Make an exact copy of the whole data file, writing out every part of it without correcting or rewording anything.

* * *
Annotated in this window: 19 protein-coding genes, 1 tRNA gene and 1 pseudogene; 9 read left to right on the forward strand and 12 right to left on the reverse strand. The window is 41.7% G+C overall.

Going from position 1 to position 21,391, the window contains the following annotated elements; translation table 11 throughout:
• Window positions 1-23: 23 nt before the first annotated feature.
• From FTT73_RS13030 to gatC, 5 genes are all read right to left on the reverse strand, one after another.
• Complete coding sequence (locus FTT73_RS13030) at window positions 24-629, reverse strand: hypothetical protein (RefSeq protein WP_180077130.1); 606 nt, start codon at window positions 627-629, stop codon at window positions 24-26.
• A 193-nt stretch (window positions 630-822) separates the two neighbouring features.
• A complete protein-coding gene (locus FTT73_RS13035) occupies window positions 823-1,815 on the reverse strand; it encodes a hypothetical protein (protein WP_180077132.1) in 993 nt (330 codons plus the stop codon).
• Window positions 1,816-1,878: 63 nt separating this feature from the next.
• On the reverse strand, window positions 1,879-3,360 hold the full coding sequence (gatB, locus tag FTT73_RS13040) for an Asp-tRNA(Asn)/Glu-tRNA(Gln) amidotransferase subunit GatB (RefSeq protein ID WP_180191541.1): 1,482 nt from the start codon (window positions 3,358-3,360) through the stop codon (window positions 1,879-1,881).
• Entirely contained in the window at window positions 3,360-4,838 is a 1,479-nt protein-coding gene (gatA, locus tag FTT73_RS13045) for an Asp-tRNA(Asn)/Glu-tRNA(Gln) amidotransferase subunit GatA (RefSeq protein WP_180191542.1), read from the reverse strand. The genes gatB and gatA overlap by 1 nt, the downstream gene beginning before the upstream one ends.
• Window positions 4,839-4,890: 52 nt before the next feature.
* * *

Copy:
Annotated in this window: 19 protein-coding genes, 1 tRNA gene and 1 pseudogene; 9 read left to right on the forward strand and 12 right to left on the reverse strand. The window is 41.7% G+C overall.

Going from position 1 to position 21,391, the window contains the following annotated elements; translation table 11 throughout:
• Window positions 1-23: 23 nt before the first annotated feature.
• From FTT73_RS13030 to gatC, 5 genes are all read right to left on the reverse strand, one after another.
• Complete coding sequence (locus FTT73_RS13030) at window positions 24-629, reverse strand: hypothetical protein (RefSeq protein WP_180077130.1); 606 nt, start codon at window positions 627-629, stop codon at window positions 24-26.
• A 193-nt stretch (window positions 630-822) separates the two neighbouring features.
• A complete protein-coding gene (locus FTT73_RS13035) occupies window positions 823-1,815 on the reverse strand; it encodes a hypothetical protein (protein WP_180077132.1) in 993 nt (330 codons plus the stop codon).
• Window positions 1,816-1,878: 63 nt separating this feature from the next.
• On the reverse strand, window positions 1,879-3,360 hold the full coding sequence (gatB, locus tag FTT73_RS13040) for an Asp-tRNA(Asn)/Glu-tRNA(Gln) amidotransferase subunit GatB (RefSeq protein ID WP_180191541.1): 1,482 nt from the start codon (window positions 3,358-3,360) through the stop codon (window positions 1,879-1,881).
• Entirely contained in the window at window positions 3,360-4,838 is a 1,479-nt protein-coding gene (gatA, locus tag FTT73_RS13045) for an Asp-tRNA(Asn)/Glu-tRNA(Gln) amidotransferase subunit GatA (RefSeq protein WP_180191542.1), read from the reverse strand. The genes gatB and gatA overlap by 1 nt, the downstream gene beginning before the upstream one ends.
• Window positions 4,839-4,890: 52 nt before the next feature.